All employees must be made aware of their responsibilities when it comes to protecting client confidentiality and complying with the relevant data privacy laws. Naturally, your security awareness training program should reflect those policies, and training will need to be ongoing in order to create a culture of security.
The use of encryption to prevent data loss is a very effective, yet often overlooked area of data security. All sensitive data should be encrypted, both at rest and in transit. While most popular cloud service providers offer their own client-side encryption tools, a more secure option would be to encrypt the data with your own keys before uploading the data to the cloud.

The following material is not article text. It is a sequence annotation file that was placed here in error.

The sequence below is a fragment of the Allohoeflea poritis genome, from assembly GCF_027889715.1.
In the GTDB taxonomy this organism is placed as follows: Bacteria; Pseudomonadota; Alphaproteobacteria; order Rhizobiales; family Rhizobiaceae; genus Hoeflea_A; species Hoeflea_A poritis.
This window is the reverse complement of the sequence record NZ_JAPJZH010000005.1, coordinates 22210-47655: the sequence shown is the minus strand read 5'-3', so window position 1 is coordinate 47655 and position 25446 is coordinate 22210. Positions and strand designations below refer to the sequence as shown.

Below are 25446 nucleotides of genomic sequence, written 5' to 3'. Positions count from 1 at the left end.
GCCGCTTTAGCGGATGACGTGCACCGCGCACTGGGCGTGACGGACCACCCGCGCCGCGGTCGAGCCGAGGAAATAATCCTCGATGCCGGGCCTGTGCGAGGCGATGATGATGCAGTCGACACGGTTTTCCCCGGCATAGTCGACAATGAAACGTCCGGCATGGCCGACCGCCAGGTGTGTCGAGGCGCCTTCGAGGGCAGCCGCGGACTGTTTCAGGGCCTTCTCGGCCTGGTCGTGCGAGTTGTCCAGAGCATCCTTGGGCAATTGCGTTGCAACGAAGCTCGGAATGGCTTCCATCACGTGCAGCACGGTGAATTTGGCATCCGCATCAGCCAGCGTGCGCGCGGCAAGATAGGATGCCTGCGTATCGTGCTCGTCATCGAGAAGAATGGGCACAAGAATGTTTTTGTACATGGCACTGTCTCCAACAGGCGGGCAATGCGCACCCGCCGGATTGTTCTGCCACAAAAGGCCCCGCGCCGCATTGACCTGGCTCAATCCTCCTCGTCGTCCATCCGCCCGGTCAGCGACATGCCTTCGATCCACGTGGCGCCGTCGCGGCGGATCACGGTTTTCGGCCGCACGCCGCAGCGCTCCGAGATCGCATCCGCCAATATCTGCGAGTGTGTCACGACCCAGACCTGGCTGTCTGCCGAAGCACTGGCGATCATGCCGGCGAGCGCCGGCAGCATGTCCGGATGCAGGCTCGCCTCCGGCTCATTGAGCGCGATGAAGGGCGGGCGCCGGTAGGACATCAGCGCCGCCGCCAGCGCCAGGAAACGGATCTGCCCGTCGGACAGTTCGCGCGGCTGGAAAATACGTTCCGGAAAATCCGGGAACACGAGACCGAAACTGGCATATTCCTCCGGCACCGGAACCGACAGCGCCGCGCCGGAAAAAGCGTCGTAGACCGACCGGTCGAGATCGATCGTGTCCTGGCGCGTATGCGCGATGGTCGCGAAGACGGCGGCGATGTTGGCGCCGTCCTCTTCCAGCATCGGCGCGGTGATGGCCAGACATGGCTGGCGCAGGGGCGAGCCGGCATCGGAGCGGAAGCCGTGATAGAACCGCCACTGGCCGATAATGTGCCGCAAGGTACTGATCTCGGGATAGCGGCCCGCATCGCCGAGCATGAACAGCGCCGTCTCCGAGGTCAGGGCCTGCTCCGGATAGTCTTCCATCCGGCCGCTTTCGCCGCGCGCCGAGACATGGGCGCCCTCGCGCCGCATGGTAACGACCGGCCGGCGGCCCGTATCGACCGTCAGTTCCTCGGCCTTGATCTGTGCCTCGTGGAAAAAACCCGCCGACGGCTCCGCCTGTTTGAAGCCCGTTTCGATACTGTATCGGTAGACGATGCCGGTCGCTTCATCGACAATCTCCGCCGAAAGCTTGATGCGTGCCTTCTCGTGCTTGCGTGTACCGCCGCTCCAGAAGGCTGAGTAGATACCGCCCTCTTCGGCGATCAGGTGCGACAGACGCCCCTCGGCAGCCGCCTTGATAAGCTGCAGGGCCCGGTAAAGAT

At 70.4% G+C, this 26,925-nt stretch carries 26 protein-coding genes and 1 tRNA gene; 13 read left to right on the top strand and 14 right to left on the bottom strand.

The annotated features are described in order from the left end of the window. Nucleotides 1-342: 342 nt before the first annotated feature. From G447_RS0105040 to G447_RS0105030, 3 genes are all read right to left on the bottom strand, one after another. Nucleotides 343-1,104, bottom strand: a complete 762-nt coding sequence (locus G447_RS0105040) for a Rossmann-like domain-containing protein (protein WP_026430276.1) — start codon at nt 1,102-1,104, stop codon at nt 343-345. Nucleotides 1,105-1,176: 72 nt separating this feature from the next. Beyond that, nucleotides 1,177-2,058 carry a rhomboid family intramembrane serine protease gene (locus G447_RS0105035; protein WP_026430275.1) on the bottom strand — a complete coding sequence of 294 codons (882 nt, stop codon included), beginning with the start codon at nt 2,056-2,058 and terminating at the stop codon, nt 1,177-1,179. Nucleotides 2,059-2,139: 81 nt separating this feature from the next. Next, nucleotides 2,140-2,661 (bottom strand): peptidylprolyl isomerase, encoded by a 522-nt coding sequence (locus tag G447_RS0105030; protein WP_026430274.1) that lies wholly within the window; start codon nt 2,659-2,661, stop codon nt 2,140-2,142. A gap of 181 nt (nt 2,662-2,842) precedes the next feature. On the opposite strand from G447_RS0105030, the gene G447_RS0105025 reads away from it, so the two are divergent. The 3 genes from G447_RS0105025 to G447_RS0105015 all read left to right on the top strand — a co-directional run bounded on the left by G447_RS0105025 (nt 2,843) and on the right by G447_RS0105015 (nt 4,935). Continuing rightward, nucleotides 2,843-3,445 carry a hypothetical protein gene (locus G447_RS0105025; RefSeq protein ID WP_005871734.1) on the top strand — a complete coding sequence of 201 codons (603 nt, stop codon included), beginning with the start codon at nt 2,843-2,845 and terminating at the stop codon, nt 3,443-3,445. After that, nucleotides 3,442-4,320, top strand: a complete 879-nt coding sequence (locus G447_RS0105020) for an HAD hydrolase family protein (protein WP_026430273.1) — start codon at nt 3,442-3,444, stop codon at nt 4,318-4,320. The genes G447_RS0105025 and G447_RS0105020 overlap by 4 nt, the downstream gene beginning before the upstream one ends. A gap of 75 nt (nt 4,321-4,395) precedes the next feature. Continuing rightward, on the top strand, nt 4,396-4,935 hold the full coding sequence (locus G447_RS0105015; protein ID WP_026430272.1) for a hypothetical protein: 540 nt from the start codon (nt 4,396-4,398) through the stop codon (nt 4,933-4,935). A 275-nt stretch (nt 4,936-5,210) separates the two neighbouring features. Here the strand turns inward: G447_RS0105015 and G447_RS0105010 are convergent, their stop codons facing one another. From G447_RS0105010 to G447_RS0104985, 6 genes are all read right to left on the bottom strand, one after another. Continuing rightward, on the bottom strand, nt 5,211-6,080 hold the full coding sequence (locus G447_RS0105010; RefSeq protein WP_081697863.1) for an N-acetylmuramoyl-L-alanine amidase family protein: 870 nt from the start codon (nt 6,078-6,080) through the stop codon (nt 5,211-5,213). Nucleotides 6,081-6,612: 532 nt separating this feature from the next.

Alternatively, you can use a third-party encryption service to manage the keys for you, thus preventing the cloud provider’s employees from gaining access to the keys, and thus your critical assets.
3. Remote Wiping and Device Management Software
Remote wiping software enables administrators to remotely delete and destroy data on a device or system. For example, if a mobile device containing sensitive data is lost or stolen, the administrator must do what they can to ensure that the data doesn’t fall into the hands of an adversary, or anyone for that matter. Of course, the software would need to be installed on a company-issued device as opposed to an employee’s personal device, as that would be considered an infringement on their privacy. A mobile device management (MDM) solution will provide remote wiping functionality, as well as a number of other features, such as:
- Device inventory and tracking;
- Remote software installation and updates;
- Application whitelisting/blacklisting;
- Password enforcement;
- Data encryption.
4. Securing Data in the Cloud